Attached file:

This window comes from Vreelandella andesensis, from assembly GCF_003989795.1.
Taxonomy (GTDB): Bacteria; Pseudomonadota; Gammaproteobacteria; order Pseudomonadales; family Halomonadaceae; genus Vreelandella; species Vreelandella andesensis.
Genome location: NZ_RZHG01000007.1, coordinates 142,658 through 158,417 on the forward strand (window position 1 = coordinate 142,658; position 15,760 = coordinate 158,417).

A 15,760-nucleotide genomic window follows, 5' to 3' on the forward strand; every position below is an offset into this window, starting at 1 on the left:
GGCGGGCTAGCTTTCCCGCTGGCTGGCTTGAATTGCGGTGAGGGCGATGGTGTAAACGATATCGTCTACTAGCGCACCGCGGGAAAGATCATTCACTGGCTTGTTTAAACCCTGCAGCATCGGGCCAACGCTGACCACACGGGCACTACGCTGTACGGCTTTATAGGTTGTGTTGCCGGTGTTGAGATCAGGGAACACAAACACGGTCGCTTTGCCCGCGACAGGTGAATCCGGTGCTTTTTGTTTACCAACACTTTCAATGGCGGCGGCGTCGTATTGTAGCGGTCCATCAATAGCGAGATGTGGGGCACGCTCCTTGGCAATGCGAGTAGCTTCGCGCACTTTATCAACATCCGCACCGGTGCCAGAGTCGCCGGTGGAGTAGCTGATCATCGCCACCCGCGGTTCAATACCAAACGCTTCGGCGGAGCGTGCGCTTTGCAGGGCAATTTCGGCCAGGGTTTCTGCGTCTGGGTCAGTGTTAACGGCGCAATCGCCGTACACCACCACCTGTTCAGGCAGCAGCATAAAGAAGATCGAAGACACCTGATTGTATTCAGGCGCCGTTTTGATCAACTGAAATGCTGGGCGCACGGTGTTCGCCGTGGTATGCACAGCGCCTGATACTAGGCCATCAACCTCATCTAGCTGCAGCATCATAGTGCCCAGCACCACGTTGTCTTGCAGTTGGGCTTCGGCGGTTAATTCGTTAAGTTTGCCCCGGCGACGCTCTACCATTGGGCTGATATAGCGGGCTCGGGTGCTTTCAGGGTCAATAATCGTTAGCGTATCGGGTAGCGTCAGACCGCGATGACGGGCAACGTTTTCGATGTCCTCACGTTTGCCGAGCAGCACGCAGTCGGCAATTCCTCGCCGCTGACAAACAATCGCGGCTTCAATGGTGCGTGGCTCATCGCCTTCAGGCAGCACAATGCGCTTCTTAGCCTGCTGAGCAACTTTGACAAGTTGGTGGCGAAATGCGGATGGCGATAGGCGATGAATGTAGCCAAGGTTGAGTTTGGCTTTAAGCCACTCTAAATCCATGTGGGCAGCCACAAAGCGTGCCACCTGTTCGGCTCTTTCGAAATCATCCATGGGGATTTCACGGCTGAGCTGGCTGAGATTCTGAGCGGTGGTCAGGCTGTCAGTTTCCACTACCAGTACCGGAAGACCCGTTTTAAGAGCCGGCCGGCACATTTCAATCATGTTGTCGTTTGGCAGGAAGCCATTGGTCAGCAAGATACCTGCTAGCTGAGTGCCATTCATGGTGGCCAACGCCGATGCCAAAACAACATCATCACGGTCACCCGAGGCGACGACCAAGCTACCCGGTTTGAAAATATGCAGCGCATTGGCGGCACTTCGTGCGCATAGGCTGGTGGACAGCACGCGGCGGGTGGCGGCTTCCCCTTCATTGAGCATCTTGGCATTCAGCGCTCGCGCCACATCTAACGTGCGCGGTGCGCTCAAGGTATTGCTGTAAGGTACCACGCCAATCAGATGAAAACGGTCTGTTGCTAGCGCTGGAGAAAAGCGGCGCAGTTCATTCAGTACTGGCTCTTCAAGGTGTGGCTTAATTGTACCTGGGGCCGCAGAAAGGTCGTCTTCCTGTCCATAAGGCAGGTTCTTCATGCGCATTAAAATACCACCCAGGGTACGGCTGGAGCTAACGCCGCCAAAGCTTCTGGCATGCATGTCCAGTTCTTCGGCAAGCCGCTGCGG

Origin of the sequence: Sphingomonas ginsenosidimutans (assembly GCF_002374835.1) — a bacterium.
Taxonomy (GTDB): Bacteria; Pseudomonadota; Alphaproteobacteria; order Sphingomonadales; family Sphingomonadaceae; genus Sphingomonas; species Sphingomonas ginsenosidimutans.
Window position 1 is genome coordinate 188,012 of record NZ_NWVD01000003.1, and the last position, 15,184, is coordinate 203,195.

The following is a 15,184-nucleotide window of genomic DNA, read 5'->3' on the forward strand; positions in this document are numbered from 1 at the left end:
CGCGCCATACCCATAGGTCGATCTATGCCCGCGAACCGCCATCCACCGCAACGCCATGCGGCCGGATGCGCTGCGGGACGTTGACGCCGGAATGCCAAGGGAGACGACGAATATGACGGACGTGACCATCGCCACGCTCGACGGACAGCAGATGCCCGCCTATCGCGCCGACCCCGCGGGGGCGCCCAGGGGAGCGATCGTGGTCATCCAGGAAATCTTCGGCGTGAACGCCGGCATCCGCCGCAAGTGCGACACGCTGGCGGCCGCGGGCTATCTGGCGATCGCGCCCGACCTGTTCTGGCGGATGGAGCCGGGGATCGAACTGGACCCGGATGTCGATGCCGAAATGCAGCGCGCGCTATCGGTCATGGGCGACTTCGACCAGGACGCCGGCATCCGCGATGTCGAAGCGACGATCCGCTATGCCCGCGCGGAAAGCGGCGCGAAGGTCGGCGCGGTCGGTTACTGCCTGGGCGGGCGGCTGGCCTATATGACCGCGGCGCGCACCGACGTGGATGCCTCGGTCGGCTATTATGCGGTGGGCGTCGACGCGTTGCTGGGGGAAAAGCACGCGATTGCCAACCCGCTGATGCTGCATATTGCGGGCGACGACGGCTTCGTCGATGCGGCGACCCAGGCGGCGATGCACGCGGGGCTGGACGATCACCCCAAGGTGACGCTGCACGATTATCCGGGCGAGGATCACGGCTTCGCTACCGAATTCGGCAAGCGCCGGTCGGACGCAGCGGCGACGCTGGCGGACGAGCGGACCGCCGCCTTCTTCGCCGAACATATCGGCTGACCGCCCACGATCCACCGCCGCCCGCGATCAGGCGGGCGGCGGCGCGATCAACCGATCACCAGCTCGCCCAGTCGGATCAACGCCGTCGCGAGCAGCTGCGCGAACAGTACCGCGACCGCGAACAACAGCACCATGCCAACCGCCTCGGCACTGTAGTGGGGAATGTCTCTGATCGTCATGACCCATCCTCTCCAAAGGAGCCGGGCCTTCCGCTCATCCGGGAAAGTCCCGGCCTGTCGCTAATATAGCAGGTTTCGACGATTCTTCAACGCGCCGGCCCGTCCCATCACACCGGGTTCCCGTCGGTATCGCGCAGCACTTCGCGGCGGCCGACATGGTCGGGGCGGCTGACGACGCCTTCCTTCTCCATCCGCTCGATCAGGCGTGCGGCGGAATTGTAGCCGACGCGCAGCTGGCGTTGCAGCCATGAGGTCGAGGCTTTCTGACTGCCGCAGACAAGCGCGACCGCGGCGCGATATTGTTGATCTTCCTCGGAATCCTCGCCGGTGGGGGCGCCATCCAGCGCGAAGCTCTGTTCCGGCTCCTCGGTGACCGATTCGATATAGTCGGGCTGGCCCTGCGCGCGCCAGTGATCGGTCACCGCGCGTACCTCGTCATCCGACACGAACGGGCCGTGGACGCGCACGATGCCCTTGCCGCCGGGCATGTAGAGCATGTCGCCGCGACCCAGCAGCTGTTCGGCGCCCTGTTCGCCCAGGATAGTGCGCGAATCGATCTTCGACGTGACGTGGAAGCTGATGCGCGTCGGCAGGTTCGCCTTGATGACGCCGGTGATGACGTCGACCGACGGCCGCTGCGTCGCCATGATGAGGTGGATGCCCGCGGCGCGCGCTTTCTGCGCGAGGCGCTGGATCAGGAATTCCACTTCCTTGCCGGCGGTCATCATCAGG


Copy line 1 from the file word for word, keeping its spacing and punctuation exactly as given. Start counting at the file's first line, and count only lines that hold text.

This window comes from Vreelandella andesensis, from assembly GCF_003989795.1.